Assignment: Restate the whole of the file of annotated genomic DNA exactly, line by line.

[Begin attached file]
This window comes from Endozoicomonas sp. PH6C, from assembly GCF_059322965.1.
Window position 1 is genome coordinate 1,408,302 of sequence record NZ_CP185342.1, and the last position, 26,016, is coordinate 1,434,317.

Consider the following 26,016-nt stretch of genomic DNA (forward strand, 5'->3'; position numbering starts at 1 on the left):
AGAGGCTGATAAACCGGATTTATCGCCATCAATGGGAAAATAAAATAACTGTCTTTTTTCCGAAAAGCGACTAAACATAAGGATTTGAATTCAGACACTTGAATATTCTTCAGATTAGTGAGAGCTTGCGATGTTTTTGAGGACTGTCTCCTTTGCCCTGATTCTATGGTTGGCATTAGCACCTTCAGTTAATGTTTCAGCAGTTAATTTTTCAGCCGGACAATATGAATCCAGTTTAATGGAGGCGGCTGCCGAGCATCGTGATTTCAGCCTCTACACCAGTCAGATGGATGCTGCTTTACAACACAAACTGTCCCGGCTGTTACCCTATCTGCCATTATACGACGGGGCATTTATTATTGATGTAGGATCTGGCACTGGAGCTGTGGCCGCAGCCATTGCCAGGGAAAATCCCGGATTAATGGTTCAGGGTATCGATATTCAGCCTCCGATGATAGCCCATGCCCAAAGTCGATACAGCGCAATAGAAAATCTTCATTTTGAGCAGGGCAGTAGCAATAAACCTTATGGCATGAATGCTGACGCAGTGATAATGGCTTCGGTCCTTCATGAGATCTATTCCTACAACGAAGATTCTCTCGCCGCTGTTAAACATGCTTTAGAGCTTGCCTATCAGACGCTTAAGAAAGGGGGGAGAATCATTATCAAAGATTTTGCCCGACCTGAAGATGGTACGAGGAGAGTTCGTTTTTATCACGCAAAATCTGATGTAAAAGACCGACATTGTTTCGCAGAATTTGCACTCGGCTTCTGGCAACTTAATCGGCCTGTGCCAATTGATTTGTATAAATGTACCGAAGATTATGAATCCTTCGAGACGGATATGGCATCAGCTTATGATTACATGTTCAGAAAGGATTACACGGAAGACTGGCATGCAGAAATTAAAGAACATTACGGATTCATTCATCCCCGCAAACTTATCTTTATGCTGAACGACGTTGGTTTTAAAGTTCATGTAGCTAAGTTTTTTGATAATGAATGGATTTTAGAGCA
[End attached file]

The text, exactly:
This window comes from Endozoicomonas sp. PH6C, from assembly GCF_059322965.1.
Window position 1 is genome coordinate 1,408,302 of sequence record NZ_CP185342.1, and the last position, 26,016, is coordinate 1,434,317.

Consider the following 26,016-nt stretch of genomic DNA (forward strand, 5'->3'; position numbering starts at 1 on the left):
AGAGGCTGATAAACCGGATTTATCGCCATCAATGGGAAAATAAAATAACTGTCTTTTTTCCGAAAAGCGACTAAACATAAGGATTTGAATTCAGACACTTGAATATTCTTCAGATTAGTGAGAGCTTGCGATGTTTTTGAGGACTGTCTCCTTTGCCCTGATTCTATGGTTGGCATTAGCACCTTCAGTTAATGTTTCAGCAGTTAATTTTTCAGCCGGACAATATGAATCCAGTTTAATGGAGGCGGCTGCCGAGCATCGTGATTTCAGCCTCTACACCAGTCAGATGGATGCTGCTTTACAACACAAACTGTCCCGGCTGTTACCCTATCTGCCATTATACGACGGGGCATTTATTATTGATGTAGGATCTGGCACTGGAGCTGTGGCCGCAGCCATTGCCAGGGAAAATCCCGGATTAATGGTTCAGGGTATCGATATTCAGCCTCCGATGATAGCCCATGCCCAAAGTCGATACAGCGCAATAGAAAATCTTCATTTTGAGCAGGGCAGTAGCAATAAACCTTATGGCATGAATGCTGACGCAGTGATAATGGCTTCGGTCCTTCATGAGATCTATTCCTACAACGAAGATTCTCTCGCCGCTGTTAAACATGCTTTAGAGCTTGCCTATCAGACGCTTAAGAAAGGGGGGAGAATCATTATCAAAGATTTTGCCCGACCTGAAGATGGTACGAGGAGAGTTCGTTTTTATCACGCAAAATCTGATGTAAAAGACCGACATTGTTTCGCAGAATTTGCACTCGGCTTCTGGCAACTTAATCGGCCTGTGCCAATTGATTTGTATAAATGTACCGAAGATTATGAATCCTTCGAGACGGATATGGCATCAGCTTATGATTACATGTTCAGAAAGGATTACACGGAAGACTGGCATGCAGAAATTAAAGAACATTACGGATTCATTCATCCCCGCAAACTTATCTTTATGCTGAACGACGTTGGTTTTAAAGTTCATGTAGCTAAGTTTTTTGATAATGAATGGATTTTAGAGCA